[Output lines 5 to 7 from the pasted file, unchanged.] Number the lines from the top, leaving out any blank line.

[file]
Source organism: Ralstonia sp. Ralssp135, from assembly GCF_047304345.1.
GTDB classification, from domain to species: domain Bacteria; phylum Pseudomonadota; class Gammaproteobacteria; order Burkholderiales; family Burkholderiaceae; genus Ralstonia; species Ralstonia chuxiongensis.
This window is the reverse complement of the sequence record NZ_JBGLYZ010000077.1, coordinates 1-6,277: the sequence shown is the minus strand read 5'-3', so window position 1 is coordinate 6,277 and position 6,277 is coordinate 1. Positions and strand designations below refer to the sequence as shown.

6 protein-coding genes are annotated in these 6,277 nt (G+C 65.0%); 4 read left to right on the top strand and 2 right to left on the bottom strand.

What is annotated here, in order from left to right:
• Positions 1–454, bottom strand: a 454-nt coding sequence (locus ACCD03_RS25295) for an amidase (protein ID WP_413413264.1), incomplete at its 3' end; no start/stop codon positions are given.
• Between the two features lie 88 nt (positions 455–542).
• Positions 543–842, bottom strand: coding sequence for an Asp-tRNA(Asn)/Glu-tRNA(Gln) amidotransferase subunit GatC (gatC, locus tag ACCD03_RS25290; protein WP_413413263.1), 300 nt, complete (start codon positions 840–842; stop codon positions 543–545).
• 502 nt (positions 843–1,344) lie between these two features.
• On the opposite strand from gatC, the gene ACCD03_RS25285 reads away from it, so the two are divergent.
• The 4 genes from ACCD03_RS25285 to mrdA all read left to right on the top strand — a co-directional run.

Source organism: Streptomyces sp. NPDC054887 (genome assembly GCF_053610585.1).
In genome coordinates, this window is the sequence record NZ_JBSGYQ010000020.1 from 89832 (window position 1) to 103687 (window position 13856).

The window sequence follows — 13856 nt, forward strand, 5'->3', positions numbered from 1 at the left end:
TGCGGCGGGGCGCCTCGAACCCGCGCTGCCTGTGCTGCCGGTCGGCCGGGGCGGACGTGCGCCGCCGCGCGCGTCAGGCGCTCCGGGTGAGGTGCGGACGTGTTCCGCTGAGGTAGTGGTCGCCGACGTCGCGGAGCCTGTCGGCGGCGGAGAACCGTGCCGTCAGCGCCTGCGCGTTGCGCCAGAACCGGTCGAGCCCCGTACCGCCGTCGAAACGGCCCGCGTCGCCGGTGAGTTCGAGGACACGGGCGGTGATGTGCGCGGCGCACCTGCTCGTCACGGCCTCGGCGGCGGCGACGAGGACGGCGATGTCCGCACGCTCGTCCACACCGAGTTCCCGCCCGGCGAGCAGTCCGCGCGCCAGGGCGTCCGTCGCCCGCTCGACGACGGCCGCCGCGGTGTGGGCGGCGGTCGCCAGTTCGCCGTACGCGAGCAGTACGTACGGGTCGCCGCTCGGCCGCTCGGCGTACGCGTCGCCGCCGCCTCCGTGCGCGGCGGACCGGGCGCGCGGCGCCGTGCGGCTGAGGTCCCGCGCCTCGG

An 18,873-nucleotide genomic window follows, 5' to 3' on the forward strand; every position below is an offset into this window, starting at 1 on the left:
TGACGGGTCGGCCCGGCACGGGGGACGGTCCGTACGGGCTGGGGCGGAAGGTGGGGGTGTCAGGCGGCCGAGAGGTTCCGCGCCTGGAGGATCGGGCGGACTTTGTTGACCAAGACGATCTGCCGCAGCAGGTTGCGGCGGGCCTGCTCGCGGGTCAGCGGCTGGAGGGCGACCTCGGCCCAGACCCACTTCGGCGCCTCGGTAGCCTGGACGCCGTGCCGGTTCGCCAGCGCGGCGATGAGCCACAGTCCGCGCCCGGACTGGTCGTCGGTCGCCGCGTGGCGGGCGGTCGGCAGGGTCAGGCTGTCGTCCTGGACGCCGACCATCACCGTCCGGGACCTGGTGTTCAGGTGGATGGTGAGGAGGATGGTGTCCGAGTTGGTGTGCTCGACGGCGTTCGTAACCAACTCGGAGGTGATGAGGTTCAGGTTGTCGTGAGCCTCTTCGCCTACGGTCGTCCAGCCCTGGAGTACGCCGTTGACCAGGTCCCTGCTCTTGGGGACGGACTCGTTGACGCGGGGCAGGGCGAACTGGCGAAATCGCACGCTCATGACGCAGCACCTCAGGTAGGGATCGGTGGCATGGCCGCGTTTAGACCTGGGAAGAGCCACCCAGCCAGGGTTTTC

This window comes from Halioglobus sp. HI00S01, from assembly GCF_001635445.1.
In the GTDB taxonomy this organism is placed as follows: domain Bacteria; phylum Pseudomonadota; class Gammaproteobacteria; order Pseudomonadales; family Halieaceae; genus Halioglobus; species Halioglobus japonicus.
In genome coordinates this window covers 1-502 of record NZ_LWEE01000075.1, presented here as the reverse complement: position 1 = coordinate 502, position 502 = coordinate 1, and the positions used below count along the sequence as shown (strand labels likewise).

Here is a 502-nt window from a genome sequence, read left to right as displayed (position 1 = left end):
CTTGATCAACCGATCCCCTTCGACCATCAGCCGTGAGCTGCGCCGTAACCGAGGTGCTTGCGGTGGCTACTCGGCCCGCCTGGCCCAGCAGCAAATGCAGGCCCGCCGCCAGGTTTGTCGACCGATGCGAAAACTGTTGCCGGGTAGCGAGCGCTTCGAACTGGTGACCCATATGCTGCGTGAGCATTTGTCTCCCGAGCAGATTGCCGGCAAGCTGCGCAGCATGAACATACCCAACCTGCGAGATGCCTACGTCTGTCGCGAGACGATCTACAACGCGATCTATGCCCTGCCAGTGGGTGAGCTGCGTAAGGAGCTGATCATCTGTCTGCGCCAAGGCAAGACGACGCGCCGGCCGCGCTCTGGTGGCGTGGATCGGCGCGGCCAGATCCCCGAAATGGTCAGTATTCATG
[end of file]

What is annotated here, in order from left to right:
• Positions 1–454, bottom strand: a 454-nt coding sequence (locus ACCD03_RS25295) for an amidase (protein ID WP_413413264.1), incomplete at its 3' end; no start/stop codon positions are given.
• Between the two features lie 88 nt (positions 455–542).